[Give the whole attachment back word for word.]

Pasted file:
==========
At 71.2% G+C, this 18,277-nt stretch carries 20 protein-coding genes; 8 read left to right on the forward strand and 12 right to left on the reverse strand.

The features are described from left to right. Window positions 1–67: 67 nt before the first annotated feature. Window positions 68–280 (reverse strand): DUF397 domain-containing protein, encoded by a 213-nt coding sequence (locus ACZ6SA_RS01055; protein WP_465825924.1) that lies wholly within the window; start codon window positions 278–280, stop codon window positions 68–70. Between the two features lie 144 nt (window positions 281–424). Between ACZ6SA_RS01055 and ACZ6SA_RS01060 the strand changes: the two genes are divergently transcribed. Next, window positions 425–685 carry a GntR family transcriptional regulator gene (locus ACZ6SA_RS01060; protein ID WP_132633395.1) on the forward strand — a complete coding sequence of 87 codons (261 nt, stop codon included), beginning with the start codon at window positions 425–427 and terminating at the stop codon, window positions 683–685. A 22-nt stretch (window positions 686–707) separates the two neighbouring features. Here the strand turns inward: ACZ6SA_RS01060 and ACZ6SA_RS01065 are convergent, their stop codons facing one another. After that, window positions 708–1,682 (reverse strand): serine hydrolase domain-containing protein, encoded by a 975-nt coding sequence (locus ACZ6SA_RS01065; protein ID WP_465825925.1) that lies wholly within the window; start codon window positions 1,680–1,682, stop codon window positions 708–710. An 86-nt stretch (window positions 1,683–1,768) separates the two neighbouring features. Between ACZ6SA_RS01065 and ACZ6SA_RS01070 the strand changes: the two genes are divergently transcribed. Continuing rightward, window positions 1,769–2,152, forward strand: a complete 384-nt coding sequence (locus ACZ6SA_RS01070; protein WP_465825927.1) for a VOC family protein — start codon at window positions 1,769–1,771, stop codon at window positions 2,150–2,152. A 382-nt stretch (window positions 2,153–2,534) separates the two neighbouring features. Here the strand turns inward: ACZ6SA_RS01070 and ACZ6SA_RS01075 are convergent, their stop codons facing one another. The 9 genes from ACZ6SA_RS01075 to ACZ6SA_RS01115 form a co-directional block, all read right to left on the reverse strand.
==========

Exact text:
At 71.2% G+C, this 18,277-nt stretch carries 20 protein-coding genes; 8 read left to right on the forward strand and 12 right to left on the reverse strand.

The features are described from left to right. Window positions 1–67: 67 nt before the first annotated feature. Window positions 68–280 (reverse strand): DUF397 domain-containing protein, encoded by a 213-nt coding sequence (locus ACZ6SA_RS01055; protein WP_465825924.1) that lies wholly within the window; start codon window positions 278–280, stop codon window positions 68–70. Between the two features lie 144 nt (window positions 281–424). Between ACZ6SA_RS01055 and ACZ6SA_RS01060 the strand changes: the two genes are divergently transcribed. Next, window positions 425–685 carry a GntR family transcriptional regulator gene (locus ACZ6SA_RS01060; protein ID WP_132633395.1) on the forward strand — a complete coding sequence of 87 codons (261 nt, stop codon included), beginning with the start codon at window positions 425–427 and terminating at the stop codon, window positions 683–685. A 22-nt stretch (window positions 686–707) separates the two neighbouring features. Here the strand turns inward: ACZ6SA_RS01060 and ACZ6SA_RS01065 are convergent, their stop codons facing one another. After that, window positions 708–1,682 (reverse strand): serine hydrolase domain-containing protein, encoded by a 975-nt coding sequence (locus ACZ6SA_RS01065; protein ID WP_465825925.1) that lies wholly within the window; start codon window positions 1,680–1,682, stop codon window positions 708–710. An 86-nt stretch (window positions 1,683–1,768) separates the two neighbouring features. Between ACZ6SA_RS01065 and ACZ6SA_RS01070 the strand changes: the two genes are divergently transcribed. Continuing rightward, window positions 1,769–2,152, forward strand: a complete 384-nt coding sequence (locus ACZ6SA_RS01070; protein WP_465825927.1) for a VOC family protein — start codon at window positions 1,769–1,771, stop codon at window positions 2,150–2,152. A 382-nt stretch (window positions 2,153–2,534) separates the two neighbouring features. Here the strand turns inward: ACZ6SA_RS01070 and ACZ6SA_RS01075 are convergent, their stop codons facing one another. The 9 genes from ACZ6SA_RS01075 to ACZ6SA_RS01115 form a co-directional block, all read right to left on the reverse strand.